Slain Serbian P.M. Served as Symbol Of Multiethnic Era
ROME — When the news came that Serbian Prime Minister Zoran Djindjic had been gunned down on Wednesday by an assassin in Belgrade, I pulled out a stack of photographs I had taken of him almost a year ago to the day.
It was March 17, 2002, and Djindjic was in the northern Serbian city of Subotica, making his first official visit as prime minister to a Jewish community.
It was a visit that mixed pageantry, politics and optimistic pledges to foster a democratic, tolerant future for the town, for the country and for Subotica’s 220 Jews, the third-largest Jewish community in Serbia.
Djindjic’s meeting with local Jewry was an hour-long encounter sandwiched between other engagements in the city. Still, the atmosphere was festive and excited.
A year and a half earlier, many Subotica Jews had bucked the official apolitical line of Yugoslav Jewish leaders, and had taken enthusiastic part in the mass demonstrations that led to the ouster of Serbian strongman Slobodan Milosevic and brought Djindjic to power.
During the dark years of Milosevic’s rule in the 1990s, Djindjic had been one of the most prominent leaders of the opposition. Subotica itself was something of an opposition town. It has a large ethnic Hungarian population, and its municipal administration was led by political forces opposed to the Milosevic regime.
I myself was in Subotica for a board meeting of a new foundation, SOS Synagogue, that had been recently established to promote and oversee the restoration of Subotica’s marvelous synagogue, an art nouveau gem built in 1902 that had long stood derelict.
The synagogue is owned by the city, and once restored it should serve as a cultural center and a memorial to the 4,000 Subotica Jews killed in the Holocaust, as well as a symbol of the town’s multicultural identity.
The head of the foundation, Jozsef Kasza, is a former mayor of Subotica. He served as one of Djindjic’s deputy prime ministers, and it was clear that his boss’s visit was aimed at generating political capital.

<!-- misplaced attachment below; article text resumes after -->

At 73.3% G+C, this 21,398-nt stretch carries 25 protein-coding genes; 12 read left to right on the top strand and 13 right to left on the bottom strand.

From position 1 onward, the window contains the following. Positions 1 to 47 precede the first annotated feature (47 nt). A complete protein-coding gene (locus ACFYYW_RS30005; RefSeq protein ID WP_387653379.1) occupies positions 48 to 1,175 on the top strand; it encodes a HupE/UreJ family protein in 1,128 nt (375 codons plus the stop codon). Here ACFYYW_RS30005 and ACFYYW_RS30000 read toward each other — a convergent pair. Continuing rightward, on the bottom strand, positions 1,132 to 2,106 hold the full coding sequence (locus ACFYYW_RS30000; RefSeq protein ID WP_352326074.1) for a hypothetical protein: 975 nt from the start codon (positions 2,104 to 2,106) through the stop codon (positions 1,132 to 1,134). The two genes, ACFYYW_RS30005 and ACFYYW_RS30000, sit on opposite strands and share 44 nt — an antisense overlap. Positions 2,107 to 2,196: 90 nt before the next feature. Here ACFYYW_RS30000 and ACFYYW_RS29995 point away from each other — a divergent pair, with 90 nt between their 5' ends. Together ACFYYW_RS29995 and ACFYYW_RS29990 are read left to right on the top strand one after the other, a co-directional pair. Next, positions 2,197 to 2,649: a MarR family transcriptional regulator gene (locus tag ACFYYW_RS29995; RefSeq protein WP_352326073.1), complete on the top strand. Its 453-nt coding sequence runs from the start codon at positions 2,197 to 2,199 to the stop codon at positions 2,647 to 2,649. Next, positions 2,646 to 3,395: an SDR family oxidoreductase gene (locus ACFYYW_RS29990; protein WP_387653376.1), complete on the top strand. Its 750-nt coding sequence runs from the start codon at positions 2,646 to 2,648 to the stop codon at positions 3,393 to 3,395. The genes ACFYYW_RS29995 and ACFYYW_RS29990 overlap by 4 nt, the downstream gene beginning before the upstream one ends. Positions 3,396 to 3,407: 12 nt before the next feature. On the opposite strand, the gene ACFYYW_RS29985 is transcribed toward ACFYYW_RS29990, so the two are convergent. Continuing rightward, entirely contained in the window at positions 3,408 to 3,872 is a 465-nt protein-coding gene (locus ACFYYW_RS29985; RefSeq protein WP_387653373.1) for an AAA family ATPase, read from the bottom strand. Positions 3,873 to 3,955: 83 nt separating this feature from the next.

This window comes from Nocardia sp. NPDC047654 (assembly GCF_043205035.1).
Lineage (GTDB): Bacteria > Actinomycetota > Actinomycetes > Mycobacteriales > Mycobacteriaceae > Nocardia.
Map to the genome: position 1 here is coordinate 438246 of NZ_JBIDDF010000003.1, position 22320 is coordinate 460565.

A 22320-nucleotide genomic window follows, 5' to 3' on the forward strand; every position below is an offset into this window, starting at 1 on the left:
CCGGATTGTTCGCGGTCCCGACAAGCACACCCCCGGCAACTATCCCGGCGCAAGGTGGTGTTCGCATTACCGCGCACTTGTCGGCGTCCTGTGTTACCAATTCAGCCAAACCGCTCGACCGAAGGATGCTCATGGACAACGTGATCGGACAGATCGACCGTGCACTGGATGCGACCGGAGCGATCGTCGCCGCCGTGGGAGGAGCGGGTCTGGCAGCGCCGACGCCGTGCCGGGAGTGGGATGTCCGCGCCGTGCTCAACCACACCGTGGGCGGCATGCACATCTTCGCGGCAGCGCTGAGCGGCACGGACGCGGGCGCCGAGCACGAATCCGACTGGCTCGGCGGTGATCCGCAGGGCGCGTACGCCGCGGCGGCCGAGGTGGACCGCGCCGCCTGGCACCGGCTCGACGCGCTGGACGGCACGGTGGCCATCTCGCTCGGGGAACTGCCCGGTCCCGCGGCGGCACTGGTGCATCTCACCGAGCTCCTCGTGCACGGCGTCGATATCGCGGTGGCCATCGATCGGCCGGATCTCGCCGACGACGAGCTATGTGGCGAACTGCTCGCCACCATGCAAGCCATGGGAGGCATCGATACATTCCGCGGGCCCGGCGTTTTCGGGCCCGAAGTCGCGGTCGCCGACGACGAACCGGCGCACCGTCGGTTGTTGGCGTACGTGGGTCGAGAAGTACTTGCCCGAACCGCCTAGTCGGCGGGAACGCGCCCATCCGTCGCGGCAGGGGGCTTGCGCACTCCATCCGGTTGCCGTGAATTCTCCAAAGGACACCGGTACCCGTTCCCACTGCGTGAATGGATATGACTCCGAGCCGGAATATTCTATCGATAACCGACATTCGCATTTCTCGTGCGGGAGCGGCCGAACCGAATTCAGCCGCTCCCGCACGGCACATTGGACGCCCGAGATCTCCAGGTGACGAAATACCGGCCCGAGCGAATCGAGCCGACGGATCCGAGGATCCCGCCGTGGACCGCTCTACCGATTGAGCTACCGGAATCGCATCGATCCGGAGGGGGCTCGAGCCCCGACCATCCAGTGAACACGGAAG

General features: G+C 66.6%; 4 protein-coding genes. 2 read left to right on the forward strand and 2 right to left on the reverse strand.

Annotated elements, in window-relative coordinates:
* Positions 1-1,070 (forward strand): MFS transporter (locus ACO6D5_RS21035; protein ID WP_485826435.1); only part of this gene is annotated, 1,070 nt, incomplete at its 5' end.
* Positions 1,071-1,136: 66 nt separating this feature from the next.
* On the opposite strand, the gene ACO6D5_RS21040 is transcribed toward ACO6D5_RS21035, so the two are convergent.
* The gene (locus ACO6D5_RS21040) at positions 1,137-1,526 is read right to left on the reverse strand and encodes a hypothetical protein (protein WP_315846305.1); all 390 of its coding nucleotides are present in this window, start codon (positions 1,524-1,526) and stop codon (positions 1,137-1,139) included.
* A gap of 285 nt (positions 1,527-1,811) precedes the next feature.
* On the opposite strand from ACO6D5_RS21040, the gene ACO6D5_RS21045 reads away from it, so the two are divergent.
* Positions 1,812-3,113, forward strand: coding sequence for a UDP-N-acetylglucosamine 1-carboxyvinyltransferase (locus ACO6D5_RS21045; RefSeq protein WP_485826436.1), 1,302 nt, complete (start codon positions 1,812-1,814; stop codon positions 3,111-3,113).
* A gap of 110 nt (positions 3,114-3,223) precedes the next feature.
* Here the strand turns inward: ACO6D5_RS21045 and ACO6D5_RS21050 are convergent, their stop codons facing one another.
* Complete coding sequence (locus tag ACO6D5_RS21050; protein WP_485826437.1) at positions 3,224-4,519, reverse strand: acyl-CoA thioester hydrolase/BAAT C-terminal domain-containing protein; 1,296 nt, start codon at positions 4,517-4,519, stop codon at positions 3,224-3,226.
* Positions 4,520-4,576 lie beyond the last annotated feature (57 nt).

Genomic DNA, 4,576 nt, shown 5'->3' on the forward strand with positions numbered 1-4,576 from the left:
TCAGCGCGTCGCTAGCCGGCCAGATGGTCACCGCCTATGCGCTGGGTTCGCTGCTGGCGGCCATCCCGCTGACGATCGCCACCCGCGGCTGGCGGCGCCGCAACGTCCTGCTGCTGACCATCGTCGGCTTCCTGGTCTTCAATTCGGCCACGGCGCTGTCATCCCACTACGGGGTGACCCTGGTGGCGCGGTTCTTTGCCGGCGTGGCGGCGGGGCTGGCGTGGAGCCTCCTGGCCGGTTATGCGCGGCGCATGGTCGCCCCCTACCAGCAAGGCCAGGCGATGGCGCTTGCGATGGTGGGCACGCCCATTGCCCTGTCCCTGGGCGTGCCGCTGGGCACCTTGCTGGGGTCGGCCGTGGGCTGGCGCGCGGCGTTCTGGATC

Accompanied by Serbia’s religion minister, Djindjic met with community leaders and members of our board at a crowded table in the Jewish community headquarters.
He welcomed our efforts to restore the synagogue, and he pledged government help in obtaining the detailed plans, blueprints and cost evaluations needed before restoration work could commence.
The next day, newspapers ran pictures of Djindjic striding purposefully outside the synagogue’s distinctive domed and buttressed silhouette, and walking side by side with the then-community president with his beard and yarmulke.
Inside the building, photographers and cameramen pushed forward to catch every move, as Djindjic stood with Jewish community leaders and other VIPs to watch a presentation of Jewish history and song performed by pupils from the Subotica Jewish Sunday School.
He peered forward and smiled as the children used pale blue satin ribbons to form a Star of David on a white sheet laid out on the synagogue floor.
It was freezing in the heatless building, and the kids and most of the audience were bundled up in winter coats and jackets.
Djindjic, though, was dressed casually in an open-necked shirt and dark blazer.
With his shock of silver hair and boyish good looks, he cut a charismatic figure as he towered over Mira Poljakovic, the diminutive vice president of the Jewish community, and Belgrade Rabbi Yitzhak Asiel.
From time to time, he gazed upward at the ruined splendor of broken stained-glass, peeling paint and crumbling plaster, and seemed visibly moved by the sadly ravaged sanctuary.
“This building is so beautiful,” he murmured. “I look forward to coming back here for the inauguration ceremony when the restoration work is complete.”
Sadly, an ambush in Belgrade a year later has made that impossible.